The life of Dona Gracia, who lived in 16th century Europe, is the subject of a new historical novel.
The Archetype of the Wandering Jew: Corinne Evens' Globe-spanning Empire of Business and Philanthropy
Belgian-born to wealthy Polish parents and now based in Paris, Corinne Evens founded a real estate empire, has business and philanthropic interests in Israel and Europe, and recently launched her own line of jewelry.
Polish journalist Jacek Hugo-Bader undertakes arduous expeditions to remotest Russia, living with the people he writes about. In his acclaimed book 'White Fever,' he chronicles an epic road trip to Siberia, which was both life-affirming and death-defying.
The unfulfilled life and death of a quintessential Israeli beauty, told by those who loved her.
A conference last week celebrated the achievements of the 'Gomulka aliyah,' an underreported wave of immigration from Poland in the late 1950s, whose participants weren't Zionist but fell in love with their adopted homeland.
How are perfect pitayas and magnificent mangoes produced? With the help as wise farmers have learned of a rare database called the Jordan Valley soil archive. Meet the experts who know its secrets.
Vera Baboun, the first woman mayor of the city where Jesus was born, faces no small task: To improve a dire economic situation and to stop residents from emigrating.
A new exhibition sheds light on Boris Schatz's unknown daughter and threatens to revive a feud between the Jerusalem and Tel Aviv schools of art.
Prof. Hamutal Bar Yosef's biography is interwoven with that of the country: immigration, deprivation, bereavement and survival. Despite getting a late start, she has become a leading figure in the field of Hebrew literature.
When does an architect's copyright expire and yield to the demands of the daily life of a building's occupants?
French lawyer Carole Masliah talks about Jewish identity, terrorism and the case that changed her life.
After contracting leukemia eight years ago, best-selling author Horn speaks frankly about her marriages, career and making plans for the future.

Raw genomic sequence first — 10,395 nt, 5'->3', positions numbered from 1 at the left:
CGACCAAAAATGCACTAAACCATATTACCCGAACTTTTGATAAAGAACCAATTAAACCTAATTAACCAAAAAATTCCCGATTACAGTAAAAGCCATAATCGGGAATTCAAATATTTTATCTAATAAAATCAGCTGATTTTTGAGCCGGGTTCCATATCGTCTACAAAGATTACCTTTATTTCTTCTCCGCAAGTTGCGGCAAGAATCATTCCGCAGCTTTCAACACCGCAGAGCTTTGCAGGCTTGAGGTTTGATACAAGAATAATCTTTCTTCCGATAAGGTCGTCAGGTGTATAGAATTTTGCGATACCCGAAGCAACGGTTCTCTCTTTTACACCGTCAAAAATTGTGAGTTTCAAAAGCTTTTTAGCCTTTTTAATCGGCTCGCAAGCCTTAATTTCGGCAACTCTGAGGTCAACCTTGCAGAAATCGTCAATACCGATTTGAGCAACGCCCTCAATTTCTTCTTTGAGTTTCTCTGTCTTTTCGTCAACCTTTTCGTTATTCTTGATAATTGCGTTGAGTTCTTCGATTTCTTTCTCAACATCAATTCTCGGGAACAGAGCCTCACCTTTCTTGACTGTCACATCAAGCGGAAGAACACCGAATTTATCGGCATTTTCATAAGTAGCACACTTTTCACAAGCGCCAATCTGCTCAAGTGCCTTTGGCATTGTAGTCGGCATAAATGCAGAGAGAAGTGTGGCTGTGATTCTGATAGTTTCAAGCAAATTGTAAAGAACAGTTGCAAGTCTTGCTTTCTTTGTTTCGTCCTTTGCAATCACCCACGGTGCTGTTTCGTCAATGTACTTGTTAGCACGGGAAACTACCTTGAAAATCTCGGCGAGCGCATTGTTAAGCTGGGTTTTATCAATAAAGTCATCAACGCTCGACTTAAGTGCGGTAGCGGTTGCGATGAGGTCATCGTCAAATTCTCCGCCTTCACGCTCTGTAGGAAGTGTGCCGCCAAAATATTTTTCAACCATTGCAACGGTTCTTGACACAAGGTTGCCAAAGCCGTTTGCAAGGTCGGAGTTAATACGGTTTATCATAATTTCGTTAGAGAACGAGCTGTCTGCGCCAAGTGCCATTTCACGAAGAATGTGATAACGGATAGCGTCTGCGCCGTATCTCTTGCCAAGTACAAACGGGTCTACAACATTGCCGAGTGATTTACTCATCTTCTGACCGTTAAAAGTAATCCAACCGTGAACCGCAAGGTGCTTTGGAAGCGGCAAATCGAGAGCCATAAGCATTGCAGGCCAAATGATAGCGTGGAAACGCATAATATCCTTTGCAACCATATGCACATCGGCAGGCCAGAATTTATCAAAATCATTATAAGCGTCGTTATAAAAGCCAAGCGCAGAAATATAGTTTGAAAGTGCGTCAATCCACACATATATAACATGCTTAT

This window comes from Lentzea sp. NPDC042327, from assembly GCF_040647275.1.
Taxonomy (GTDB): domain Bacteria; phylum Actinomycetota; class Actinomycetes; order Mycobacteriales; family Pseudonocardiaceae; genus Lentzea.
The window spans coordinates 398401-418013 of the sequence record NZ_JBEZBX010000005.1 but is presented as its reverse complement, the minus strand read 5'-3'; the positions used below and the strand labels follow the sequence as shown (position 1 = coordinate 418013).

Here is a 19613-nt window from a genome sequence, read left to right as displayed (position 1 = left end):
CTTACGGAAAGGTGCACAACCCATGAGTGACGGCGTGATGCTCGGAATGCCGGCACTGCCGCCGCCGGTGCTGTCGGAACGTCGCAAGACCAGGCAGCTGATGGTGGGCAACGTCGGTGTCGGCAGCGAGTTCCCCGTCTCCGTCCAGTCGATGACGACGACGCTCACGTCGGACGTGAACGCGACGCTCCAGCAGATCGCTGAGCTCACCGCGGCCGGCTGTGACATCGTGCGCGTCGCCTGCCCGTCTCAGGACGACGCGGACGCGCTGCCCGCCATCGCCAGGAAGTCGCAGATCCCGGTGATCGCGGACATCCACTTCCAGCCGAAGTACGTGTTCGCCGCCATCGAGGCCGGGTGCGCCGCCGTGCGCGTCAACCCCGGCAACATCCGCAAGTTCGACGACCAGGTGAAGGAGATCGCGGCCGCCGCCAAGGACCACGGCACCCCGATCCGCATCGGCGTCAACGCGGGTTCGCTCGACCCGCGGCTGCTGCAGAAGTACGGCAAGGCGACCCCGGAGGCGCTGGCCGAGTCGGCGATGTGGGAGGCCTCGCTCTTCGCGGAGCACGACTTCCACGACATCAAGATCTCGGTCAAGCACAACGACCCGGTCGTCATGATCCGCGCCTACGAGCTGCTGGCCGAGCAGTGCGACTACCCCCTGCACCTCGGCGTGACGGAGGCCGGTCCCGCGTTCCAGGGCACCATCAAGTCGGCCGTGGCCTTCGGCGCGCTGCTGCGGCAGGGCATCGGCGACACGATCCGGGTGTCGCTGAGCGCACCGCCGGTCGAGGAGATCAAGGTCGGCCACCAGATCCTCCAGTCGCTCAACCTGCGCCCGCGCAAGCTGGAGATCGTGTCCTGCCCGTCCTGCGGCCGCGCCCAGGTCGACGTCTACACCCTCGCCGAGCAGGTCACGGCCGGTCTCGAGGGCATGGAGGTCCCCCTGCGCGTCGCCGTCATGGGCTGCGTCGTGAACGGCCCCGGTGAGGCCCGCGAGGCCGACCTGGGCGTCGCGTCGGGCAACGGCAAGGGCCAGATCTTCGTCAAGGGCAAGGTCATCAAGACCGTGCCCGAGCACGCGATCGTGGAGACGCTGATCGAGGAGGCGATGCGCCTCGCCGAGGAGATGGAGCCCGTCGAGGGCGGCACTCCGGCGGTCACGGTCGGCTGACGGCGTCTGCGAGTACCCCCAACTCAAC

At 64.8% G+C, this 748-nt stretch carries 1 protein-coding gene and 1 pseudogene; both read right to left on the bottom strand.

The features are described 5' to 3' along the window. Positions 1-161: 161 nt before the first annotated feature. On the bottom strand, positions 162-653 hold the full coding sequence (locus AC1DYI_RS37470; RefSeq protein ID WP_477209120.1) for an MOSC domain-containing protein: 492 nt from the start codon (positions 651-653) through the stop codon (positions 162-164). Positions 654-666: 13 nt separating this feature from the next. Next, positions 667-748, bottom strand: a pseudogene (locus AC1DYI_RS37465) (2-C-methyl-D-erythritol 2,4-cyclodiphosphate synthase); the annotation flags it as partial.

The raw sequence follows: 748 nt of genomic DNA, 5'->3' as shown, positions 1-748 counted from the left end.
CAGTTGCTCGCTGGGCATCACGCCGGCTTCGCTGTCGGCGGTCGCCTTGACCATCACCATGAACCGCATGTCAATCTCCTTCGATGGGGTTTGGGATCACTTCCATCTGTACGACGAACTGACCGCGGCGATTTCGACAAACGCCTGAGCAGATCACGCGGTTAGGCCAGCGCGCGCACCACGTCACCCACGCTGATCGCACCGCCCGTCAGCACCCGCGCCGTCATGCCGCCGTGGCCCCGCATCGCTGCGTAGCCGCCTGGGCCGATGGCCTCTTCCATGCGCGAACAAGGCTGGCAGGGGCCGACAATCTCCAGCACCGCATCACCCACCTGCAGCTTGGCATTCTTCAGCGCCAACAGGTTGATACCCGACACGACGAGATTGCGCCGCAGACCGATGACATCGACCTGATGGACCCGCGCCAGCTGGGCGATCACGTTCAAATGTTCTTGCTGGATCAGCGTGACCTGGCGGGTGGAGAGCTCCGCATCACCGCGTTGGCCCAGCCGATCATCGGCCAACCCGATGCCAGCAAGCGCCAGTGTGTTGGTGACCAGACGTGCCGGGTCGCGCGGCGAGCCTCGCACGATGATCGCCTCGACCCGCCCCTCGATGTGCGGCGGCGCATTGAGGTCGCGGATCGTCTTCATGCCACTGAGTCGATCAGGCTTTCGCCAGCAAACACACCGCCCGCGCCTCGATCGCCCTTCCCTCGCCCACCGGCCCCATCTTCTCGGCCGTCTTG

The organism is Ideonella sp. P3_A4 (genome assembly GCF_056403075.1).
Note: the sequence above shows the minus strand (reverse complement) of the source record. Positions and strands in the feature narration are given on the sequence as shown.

At 7 A.M. Gordon Beach is empty, Frishman is deserted and only Bograshov is lively. Pensioners come to swim here, of all places. They have almost succeeded in concealing the reason.
A whole generation looms between Yona, 69, and his daughter, Anat, 33. He represents European culture and history. She stands for liberated, worry-free Israel.
This one-woman empire includes dozens of sparkling stores in Israel and abroad, but her own daughter prefers punk.
Leonid Pekarovsky was an art critic in Russia, but for 17 years he has been parking cars, all while writing sharply honed and moving stories.
When Noam Bar Levy told his parents he was gay, he was accepted from the first moment.
Udi's paternal role is not strongly felt in his relationship with Omer. What stands out more is Omer's motherly protection of her father.
Since 1948, Hillela Tal has been cultivating artists with the same care she applies to the grapes in her vineyard.
Only 19 years apart in age, their relations over the years have been like a pendulum: now closer, now more distant, then closer again.
All that Rivka Hamdani, 59, wanted was to plant a tree in the soil of the homeland that would strike deep roots. Religious-national-Zionist roots. Barak, 36, one of Rivka’s six offspring, is simultaneously synthesis and antithesis.
Will Inbal, now 27, be prime minister? All her options are open. What’s certain is that Gadi, who’s 59, missed his chance to become a physician.
A farm in Tel Aviv’s Hayarkon Park lures children away from the Internet and back to their roots.
Eliezer, 66, is a classic parental “tree,” broad at the top and with deep roots, who wanted to see the apples roll as far as possible. But Yonatan, 34, stayed close.
More and more Poles are discovering their Jewish roots.
Jacob Weksler was raised a Catholic and became a priest. He later learned he was Jewish and came to Israel, where he found ultra-Orthodox relatives, a mixed welcome at a kibbutz ulpan and a confrontation with the Law of Return.
On Saturdays they went to Jerusalem soccer games with cameras slung over their shoulder. David, now 88, often had no film in the camera. For Ami (Amnon), 59, those Shabbats were like a whole universe.
David, 52, and Eran, 28, are like two apples that haven’t yet fallen from the tree. They are very much alike, both inside and outside, and share an innovative business ideology – they have trod on every stone they describe in their books.
Shoshana, 78, and Shai, 48, are the ingathering of exiles: she was born in Yemen, he in Israel. She lived most of her life according to her codes.
Ruth Dorrit, 59, and Amram, 33, are a classic tree-and-apple example. She is the Great Mother; he takes shelter in her shadow.